Weekly Update: October 15th, 2004
You ever have one of those weeks? You know, the kind of week where you try to start your car, and it explodes in your face because the mob wired it to blow up and hurl your broken body across the street and through the plate glass window of the local acid factory? Well that was kinda like my week this week, but with the following metaphorical caveat — my broken, glass filled, acid-ruined body became a perfect fertile bed for a glorious, colorful display of flowers.
What is Frankie going on about this time? The horrible leak of the French PAL build of the game, and the impressive, wonderful, heartening reaction from our fans — who have been closing forum threads, slapping posters on the wrists and even reporting folks who broke the law. Community sites are all over it, and the big sites have been helping too, so a HUGE thanks to all of you guys.
Whoever did this is a criminal, plain and simple, but this isn't a pulpit from which to spew a sermon. Suffice it to say that stealing a traceable, Live Aware video game isn't the smartest thing you could do. But the way our community rallied to our support yesterday and the day before was incredibly gratifying. And a note to otherwise regular folks who might be tempted to download a copy — don't. It's really not worth the risk. Fines of up to $100,000 and all sorts of other legal remedies can be assessed against even individual downloaders.
You know, we're not Metallica. The cost of this is emotional, not fiscal (jerks would just hack and pirate the game on Nov 9th anyway). Bungie is mostly concerned that this event is going to ruin the plot of the game for the 99.9999999999% of fans who buy the game on November 9th. As you know, we've spent three tortuous years preventing story leaks, hoarding screenshots — not because we want to — but because they'll reveal twists and surprises. Now a few jerks have ruined that for everyone. It's one thing to sneakily pirate software — quite another to yell spoilers from the rooftops. As Napoleon Dynamite would say, "IDIOTS!"
Anyway, I'm making myself vomit with my combination of preachy outrage and quilted two-ply, absorbent love. Back to the matter at hand — the Bungie locomotive. Let's call it more of a monorail right now, since about 80% of the office is in Hawaii (if they're smart) or in Rainhole, Alaska (if they're married).
This week was another out of the office week. I accompanied ten copies of Halo 2 to San Francisco so that they could be reviewed over a period of nearly a week by gathered luminaries from various gaming, entertainment and technology publications from all over the US.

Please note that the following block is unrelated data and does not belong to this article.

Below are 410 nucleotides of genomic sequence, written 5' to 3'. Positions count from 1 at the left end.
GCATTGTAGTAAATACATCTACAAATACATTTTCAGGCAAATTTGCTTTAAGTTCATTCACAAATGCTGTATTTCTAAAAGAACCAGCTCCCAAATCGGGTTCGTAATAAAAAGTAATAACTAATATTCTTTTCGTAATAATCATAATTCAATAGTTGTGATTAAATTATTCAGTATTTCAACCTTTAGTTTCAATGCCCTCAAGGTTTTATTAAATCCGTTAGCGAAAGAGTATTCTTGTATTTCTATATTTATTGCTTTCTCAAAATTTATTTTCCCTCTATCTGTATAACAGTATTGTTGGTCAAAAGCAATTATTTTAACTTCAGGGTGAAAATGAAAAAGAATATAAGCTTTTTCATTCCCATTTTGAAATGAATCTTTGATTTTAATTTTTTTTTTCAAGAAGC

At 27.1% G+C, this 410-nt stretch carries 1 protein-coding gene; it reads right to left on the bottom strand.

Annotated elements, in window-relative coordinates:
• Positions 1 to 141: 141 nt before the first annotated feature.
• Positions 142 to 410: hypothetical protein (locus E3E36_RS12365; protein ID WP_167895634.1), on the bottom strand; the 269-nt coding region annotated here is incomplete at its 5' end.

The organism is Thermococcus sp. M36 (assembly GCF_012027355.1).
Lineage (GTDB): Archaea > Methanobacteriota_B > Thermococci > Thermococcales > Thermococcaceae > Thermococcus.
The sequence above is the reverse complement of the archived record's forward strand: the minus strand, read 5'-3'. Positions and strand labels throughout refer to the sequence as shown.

Everyone who played seemed to have a good time. Everyone had LOTS of questions about plot twists, new characters etc. I had to help out once or twice when people got stuck, but mostly it was eerily quiet, as the journos sat around in our special E3 chairs, with wireless surround headphones on, in front of 30 inch widescreen sets (CRT for maximum awesomeness and maximum Teamster complaints — since they weigh 200 pounds.) Actually, widescreen is a very cool feature, since the multiplayer game can then split vertically (for two) giving each player a great deal of real estate in co-op or MP.
The event was long enough for people to finish the game on NORMAL difficulty level, but then go back and try HEROIC: "Wow, that was freakin' hard!" And then they tried LEGENDARY: "What is wrong with you people!?" We should note that nobody completed it on LEGENDARY or frankly, more than a couple of levels. LEGENDARY is a whole new sick twist on game difficulty. LEGENDARY includes bizarre stuff like perma-death for co-op players — meaning that you can't hopscotch like you can on other difficulty levels. Once a player dies on LEGENDARY, both players are hurled back to the last checkpoint. It's brutal. Also, that place where you encountered two grunts and a flowerpot on NORMAL? Well now they're Hunters, high-ranking, sword-carrying Elites, and they're all PMS-ing. Seriously, sticking your head around a corner on level two can get it shot clean off.
Multiplayer was a blast. Like we'd hoped, players spent a long time exploring new modes, and enjoying them. As suspected, Swords is a huge favorite, but we (I was only HELPING!) played a lot of Assault, Territories and Juggernaut. Folks love NinjaNaut — Juggernaut where the Jug is invisible, has triple overshields and is the only player with a motion detector — you don't event WANT to find him!
Nobody would tell us what they thought, so I guess we'll find out in a couple of weeks.
Special props to Mister X — who, having only 24 hours to visit, played the game as a speed run, and pulled in the fastest completion time — though he missed about half the game doing that, and Mister Z — who, being hardcore as all getout, completed it on Heroic — and in a pretty respectable time. Epic, considering that was his first time playing.
Anyhoo, this week was short (game is done folks) and a downer, sorry, so here's a sad picture to make you feel even worse